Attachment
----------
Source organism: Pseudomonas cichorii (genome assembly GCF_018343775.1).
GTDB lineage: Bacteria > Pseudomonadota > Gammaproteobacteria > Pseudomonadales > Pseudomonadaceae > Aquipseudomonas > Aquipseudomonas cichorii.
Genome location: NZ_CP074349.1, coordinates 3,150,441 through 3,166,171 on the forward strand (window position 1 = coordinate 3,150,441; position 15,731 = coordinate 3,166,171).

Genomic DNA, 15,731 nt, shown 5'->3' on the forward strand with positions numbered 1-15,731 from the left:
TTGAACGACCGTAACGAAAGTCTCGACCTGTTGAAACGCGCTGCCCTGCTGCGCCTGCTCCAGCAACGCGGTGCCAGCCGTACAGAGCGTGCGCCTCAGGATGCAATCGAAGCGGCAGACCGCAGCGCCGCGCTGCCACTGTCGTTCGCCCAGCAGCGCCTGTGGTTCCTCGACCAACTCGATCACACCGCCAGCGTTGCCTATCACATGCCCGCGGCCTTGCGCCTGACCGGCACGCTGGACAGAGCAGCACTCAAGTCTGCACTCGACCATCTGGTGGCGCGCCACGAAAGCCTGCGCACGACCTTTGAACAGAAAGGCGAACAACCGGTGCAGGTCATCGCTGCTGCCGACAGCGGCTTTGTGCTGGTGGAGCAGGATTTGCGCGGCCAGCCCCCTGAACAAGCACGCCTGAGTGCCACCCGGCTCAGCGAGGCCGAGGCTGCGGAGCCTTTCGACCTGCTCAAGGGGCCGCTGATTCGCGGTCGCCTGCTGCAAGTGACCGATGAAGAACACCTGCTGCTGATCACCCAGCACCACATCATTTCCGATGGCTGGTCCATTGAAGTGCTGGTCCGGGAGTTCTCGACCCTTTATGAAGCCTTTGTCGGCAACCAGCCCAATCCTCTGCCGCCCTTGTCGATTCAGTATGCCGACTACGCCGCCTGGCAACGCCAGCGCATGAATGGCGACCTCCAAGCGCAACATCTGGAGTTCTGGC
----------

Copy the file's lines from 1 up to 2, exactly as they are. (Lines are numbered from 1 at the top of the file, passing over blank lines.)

Source organism: Pseudomonas cichorii (genome assembly GCF_018343775.1).
GTDB lineage: Bacteria > Pseudomonadota > Gammaproteobacteria > Pseudomonadales > Pseudomonadaceae > Aquipseudomonas > Aquipseudomonas cichorii.